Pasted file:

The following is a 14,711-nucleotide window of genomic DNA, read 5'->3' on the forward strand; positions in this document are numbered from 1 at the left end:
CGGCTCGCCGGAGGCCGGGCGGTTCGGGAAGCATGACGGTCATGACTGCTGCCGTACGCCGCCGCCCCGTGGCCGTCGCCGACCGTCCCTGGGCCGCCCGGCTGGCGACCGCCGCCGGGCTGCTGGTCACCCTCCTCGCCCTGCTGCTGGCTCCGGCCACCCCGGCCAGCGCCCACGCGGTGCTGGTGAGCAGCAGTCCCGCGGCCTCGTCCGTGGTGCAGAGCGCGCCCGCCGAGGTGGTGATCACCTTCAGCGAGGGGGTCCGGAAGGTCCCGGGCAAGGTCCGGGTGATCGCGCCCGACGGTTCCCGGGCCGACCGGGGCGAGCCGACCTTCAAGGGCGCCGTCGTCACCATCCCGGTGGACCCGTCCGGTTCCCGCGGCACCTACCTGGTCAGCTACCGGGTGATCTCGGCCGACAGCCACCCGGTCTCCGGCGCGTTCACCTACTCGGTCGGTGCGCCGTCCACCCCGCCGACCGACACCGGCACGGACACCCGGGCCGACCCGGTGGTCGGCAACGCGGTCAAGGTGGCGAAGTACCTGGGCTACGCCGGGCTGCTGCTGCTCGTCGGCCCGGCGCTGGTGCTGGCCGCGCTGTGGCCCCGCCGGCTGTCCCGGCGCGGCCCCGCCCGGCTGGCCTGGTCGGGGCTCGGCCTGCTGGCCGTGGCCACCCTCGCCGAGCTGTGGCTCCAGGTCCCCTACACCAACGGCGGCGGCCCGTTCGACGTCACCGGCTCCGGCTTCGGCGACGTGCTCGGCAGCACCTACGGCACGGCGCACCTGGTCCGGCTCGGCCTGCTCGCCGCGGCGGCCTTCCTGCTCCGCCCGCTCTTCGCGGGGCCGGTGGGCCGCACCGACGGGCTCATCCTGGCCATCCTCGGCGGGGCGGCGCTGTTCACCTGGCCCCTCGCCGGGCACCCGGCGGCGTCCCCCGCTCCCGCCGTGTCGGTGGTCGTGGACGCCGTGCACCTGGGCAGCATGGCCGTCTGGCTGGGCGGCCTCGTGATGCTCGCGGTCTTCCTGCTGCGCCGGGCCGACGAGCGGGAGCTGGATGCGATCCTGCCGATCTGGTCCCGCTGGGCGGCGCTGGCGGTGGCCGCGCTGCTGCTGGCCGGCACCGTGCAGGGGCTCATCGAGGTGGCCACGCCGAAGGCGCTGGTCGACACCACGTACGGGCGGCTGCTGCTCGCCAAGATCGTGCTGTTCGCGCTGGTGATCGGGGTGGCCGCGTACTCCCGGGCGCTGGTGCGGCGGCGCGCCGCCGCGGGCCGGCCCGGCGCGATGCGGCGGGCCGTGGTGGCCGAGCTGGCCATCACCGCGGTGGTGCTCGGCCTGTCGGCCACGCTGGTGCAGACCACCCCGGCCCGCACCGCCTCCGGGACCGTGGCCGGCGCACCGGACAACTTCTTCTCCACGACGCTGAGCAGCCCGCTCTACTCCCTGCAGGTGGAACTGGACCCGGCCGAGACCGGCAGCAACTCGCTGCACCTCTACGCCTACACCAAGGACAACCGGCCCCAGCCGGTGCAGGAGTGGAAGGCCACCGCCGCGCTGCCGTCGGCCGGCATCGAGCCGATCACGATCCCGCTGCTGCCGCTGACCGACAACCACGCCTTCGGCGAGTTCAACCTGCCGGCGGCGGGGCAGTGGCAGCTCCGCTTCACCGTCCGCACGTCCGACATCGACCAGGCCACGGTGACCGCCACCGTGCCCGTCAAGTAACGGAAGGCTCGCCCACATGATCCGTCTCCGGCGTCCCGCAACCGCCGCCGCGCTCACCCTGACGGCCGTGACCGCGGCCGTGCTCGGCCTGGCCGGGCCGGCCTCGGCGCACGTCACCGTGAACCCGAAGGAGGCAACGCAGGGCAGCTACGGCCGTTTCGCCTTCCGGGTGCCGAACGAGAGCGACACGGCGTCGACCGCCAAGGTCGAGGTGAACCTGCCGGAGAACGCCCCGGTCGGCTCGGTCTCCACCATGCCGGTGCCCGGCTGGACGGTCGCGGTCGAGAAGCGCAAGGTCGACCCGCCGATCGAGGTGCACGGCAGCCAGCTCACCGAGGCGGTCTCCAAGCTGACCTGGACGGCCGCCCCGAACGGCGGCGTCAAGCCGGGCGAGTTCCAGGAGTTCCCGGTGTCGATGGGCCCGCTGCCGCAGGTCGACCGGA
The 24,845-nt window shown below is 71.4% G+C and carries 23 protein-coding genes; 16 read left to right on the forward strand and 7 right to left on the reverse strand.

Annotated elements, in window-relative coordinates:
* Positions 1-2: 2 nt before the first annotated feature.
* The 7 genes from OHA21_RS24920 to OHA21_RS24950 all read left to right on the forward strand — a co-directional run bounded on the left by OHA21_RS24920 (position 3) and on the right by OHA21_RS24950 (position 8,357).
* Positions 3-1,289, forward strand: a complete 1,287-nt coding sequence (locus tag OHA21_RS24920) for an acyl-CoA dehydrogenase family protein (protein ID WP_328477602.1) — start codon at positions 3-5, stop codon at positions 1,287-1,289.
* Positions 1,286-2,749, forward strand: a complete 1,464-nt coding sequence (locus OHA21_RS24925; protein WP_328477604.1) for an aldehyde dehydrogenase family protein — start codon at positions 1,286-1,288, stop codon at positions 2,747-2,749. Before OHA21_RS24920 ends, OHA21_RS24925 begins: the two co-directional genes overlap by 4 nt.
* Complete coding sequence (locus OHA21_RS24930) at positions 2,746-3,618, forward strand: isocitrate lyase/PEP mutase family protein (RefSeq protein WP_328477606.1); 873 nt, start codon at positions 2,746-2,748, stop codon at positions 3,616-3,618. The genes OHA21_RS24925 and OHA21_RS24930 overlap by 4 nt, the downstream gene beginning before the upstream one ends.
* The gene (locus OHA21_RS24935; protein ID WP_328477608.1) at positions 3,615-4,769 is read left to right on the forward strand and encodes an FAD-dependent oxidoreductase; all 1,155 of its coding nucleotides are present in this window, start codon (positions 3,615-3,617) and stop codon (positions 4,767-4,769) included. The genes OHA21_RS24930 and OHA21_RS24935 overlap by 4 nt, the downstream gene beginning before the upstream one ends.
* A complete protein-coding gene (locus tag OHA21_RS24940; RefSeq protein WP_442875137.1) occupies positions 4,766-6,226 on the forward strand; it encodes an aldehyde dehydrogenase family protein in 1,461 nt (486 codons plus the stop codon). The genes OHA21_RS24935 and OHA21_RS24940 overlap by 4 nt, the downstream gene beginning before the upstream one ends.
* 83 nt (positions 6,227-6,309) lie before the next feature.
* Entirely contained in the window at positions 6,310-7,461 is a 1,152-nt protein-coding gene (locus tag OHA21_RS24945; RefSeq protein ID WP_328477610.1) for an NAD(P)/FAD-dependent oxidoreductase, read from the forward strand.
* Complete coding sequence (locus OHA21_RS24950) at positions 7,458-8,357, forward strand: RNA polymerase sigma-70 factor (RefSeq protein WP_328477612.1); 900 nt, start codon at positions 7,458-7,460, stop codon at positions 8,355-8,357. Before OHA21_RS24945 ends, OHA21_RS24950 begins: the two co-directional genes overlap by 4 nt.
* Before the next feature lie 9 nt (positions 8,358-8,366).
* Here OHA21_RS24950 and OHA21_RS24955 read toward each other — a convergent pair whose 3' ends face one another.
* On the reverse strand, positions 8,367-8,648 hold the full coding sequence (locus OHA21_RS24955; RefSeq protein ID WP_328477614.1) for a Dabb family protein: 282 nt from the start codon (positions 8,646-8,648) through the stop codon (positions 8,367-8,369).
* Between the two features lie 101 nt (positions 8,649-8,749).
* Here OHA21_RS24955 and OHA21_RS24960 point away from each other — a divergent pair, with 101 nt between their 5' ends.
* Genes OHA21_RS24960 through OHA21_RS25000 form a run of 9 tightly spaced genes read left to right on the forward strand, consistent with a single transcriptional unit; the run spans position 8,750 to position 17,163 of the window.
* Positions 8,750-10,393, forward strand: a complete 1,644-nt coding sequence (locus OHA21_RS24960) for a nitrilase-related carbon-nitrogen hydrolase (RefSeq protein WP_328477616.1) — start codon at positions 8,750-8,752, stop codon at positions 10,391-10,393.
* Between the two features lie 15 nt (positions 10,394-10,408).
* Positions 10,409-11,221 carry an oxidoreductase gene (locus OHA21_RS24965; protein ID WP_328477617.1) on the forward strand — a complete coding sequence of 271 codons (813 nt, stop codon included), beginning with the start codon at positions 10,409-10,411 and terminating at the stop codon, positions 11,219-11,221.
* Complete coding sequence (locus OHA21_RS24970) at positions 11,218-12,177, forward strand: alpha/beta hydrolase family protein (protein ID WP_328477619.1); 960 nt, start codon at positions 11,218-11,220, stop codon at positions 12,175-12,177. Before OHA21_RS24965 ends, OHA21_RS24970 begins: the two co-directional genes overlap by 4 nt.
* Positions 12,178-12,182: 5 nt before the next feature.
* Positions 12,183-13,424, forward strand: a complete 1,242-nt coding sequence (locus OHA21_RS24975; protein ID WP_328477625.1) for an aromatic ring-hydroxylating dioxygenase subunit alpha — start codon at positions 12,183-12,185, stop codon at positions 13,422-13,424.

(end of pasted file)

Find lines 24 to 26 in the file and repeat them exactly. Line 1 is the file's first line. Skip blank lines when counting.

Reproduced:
* Complete coding sequence (locus OHA21_RS24970) at positions 11,218-12,177, forward strand: alpha/beta hydrolase family protein (protein ID WP_328477619.1); 960 nt, start codon at positions 11,218-11,220, stop codon at positions 12,175-12,177. Before OHA21_RS24965 ends, OHA21_RS24970 begins: the two co-directional genes overlap by 4 nt.
* Positions 12,178-12,182: 5 nt before the next feature.
* Positions 12,183-13,424, forward strand: a complete 1,242-nt coding sequence (locus OHA21_RS24975; protein ID WP_328477625.1) for an aromatic ring-hydroxylating dioxygenase subunit alpha — start codon at positions 12,183-12,185, stop codon at positions 13,422-13,424.